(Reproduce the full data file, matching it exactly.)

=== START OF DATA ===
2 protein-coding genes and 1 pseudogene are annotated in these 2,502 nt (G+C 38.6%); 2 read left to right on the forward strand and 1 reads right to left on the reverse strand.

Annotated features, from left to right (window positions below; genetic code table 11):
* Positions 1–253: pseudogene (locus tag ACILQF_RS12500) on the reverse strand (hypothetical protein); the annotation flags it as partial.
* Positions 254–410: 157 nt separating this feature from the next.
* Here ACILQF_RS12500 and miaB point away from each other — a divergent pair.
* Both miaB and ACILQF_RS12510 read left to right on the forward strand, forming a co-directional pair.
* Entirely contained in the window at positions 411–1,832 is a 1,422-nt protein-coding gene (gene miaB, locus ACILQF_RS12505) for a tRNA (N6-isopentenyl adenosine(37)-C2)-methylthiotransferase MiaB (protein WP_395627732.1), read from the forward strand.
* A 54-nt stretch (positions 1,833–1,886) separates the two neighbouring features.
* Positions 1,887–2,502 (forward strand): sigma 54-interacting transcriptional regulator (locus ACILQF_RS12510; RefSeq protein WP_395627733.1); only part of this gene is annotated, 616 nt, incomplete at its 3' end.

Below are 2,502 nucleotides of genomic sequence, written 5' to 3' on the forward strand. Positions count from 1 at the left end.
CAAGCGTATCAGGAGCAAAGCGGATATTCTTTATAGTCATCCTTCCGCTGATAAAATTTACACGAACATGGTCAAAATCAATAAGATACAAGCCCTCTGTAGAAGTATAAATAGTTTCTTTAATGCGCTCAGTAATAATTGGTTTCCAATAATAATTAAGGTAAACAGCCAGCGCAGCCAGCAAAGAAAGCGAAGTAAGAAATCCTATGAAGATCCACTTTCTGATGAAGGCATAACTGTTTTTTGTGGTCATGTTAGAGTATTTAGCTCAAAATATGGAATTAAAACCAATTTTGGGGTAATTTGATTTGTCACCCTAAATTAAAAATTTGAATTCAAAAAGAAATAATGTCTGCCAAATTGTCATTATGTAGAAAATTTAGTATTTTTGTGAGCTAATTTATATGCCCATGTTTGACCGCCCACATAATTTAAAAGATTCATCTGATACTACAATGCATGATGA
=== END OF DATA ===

2 protein-coding genes and 1 pseudogene are annotated in these 2,502 nt (G+C 38.6%); 2 read left to right on the forward strand and 1 reads right to left on the reverse strand.

Annotated features, from left to right (window positions below; genetic code table 11):
* Positions 1–253: pseudogene (locus tag ACILQF_RS12500) on the reverse strand (hypothetical protein); the annotation flags it as partial.
* Positions 254–410: 157 nt separating this feature from the next.
* Here ACILQF_RS12500 and miaB point away from each other — a divergent pair.
* Both miaB and ACILQF_RS12510 read left to right on the forward strand, forming a co-directional pair.
* Entirely contained in the window at positions 411–1,832 is a 1,422-nt protein-coding gene (gene miaB, locus ACILQF_RS12505) for a tRNA (N6-isopentenyl adenosine(37)-C2)-methylthiotransferase MiaB (protein WP_395627732.1), read from the forward strand.
* A 54-nt stretch (positions 1,833–1,886) separates the two neighbouring features.
* Positions 1,887–2,502 (forward strand): sigma 54-interacting transcriptional regulator (locus ACILQF_RS12510; RefSeq protein WP_395627733.1); only part of this gene is annotated, 616 nt, incomplete at its 3' end.

Below are 2,502 nucleotides of genomic sequence, written 5' to 3' on the forward strand. Positions count from 1 at the left end.
CAAGCGTATCAGGAGCAAAGCGGATATTCTTTATAGTCATCCTTCCGCTGATAAAATTTACACGAACATGGTCAAAATCAATAAGATACAAGCCCTCTGTAGAAGTATAAATAGTTTCTTTAATGCGCTCAGTAATAATTGGTTTCCAATAATAATTAAGGTAAACAGCCAGCGCAGCCAGCAAAGAAAGCGAAGTAAGAAATCCTATGAAGATCCACTTTCTGATGAAGGCATAACTGTTTTTTGTGGTCATGTTAGAGTATTTAGCTCAAAATATGGAATTAAAACCAATTTTGGGGTAATTTGATTTGTCACCCTAAATTAAAAATTTGAATTCAAAAAGAAATAATGTCTGCCAAATTGTCATTATGTAGAAAATTTAGTATTTTTGTGAGCTAATTTATATGCCCATGTTTGACCGCCCACATAATTTAAAAGATTCATCTGATACTACAATGCATGATGA